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The best things in life bring multiple rewards.
If you can solve a problem by improving other things simultaneously, you know everyone is going to win. Besides, we all have way too much to get done, that it only makes sense to kill two birds with one stone whenever humanly possible. I think the San Francisco Film Society and I may have just accomplished this remarkable feat. Let’s see [...]
Sometimes it serves us to let our dark paranoia run rampant. I have always had a love affair with conspiracy theories, but it is one of longing more than indulgence. If only governments and people in general cared enough about other people to actually strategize to the extent needed to control things to the level most conspiracy theories fantasize. But maybe instead of politics and community being the focus, the conspiracies exist in the pursuit of profit. Sometimes looking at the result of business structures as their intent instead of their coincidental effect sheds further light on a complicated situation.
We all know that there is a substantial flaw to our film infrastructure: artists and their supporters are not rewarded for the work they generate. I speak of this as a problem. If the industry actually tried to make sure that the people who made the work benefited from the work, we’d have more money in the system, and it would probably be smarter money (that knew enough to let the filmmakers have creative control — or at least more of it) at that. But all evidence points to the fact that the film industry wants to prevent creators from financially benefiting from their work. We can change that (and I am going to try), but that’s for another post about why I have chosen to work for a not-for-profit.
Let’s let our dark side work for us for a moment: if the model is not broken, but actually works, what is it trying to do? Why would the film business not want creators to benefit? Is it to give more people the opportunity to become filmmakers and investors since the current system virtually drives out all the experienced filmmakers and investors? Ah, alas, much evidence exists to show that access and opportunity is not of interest to film business leaders (like the disproportional representation of white males — such as myself). So what could it be?
What happens to those that survive in the film business? If filmmakers can’t survive by making feature films, how do they survive? There’s been one business strand that long has been there with a helping hand to the creative class and it seems like even our greats have long had to indulge in their offerings. Is the whole of film culture designed to create cinematic masters who then must be slaves to Madison Avenue and their international equivalents?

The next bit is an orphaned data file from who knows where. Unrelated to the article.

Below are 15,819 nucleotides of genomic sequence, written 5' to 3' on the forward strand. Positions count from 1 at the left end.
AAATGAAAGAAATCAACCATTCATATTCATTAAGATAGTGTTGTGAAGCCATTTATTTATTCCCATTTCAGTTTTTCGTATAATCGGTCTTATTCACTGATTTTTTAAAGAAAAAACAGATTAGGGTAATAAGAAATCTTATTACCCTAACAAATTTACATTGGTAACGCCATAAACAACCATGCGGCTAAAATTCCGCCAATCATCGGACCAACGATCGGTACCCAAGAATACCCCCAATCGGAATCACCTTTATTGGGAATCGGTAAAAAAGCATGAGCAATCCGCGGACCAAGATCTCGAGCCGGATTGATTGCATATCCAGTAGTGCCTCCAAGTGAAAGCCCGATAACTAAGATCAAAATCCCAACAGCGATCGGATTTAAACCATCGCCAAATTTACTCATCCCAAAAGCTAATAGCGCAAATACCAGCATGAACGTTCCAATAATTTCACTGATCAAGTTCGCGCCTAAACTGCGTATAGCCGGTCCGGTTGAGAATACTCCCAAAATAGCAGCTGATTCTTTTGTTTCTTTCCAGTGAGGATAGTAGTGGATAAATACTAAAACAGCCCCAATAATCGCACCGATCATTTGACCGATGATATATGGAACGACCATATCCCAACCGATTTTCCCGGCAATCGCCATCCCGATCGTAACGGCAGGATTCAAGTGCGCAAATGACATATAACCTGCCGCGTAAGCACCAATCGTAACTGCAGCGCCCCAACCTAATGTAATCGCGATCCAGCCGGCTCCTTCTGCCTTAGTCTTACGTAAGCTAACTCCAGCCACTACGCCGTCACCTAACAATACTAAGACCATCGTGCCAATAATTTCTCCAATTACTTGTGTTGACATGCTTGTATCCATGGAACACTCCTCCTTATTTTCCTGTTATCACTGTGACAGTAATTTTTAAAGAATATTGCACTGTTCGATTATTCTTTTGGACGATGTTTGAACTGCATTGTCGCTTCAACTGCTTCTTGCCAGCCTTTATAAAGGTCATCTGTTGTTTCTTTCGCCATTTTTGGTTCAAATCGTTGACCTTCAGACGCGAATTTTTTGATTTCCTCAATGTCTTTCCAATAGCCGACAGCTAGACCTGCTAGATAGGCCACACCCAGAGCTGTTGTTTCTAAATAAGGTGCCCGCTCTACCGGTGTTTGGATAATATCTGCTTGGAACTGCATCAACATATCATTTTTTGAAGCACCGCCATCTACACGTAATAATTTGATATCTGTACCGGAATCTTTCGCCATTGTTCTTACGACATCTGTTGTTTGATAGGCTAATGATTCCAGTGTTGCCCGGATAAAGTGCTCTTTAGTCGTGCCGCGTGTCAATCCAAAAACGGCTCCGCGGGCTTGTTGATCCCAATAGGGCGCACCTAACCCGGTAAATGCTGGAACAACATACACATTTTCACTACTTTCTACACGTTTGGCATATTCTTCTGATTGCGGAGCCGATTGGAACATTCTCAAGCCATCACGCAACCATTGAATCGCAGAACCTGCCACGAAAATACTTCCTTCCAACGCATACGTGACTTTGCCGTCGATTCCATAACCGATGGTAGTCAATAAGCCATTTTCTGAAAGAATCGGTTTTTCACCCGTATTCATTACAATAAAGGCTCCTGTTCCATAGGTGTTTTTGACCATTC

Evidently these bank commercials were the last films Fellini ever made, and they aired after he died.
I don’t think commercials kill directors, but I do think [...]
Or for that matter, what do you think can really change and move things forward in both the near and distant future? If we could ask five key people what they saw on our various horizons, what would they show us? Who should we ask? One of the great things about being pointed in a direction, is that it is almost a path. Could we have walked down that road when Francis Ford Coppola predicted YouTube in 1991:
It is not easy to just boil down to one specific all the various change that is swarming over us at this point. I see major shifts coming in so many different aspects of cinema: discovery, consideration, value/return, participation, collaboration, transitioning, immersion, and many others. [...]
I don’t have that answer and I will leave it to the others (at least for today) as so many are offering options:
- Francis Ford Coppola has got his opinion (and it sure got a lot of comments when I posted it to Facebook).
- The New Yorker ran a funny piece on the state of publishing that read a bit like Scott Macauley’s Letter From The Near Future.
- Power To The Pixel just delivered three awesome days of discussions of new forms (Check out their recommended reading).
- Arin Crumley and Jamie King have some interesting solutions.
- The industry can’t figure out formats yet again.
- the change social media has delivered is pretty astounding.
That’s Aza Raskin from Mozilla. And this is an attempt to explain Google Wave:
What are the other five tools that will make sure tomorrow does not look like today that I should be posting about?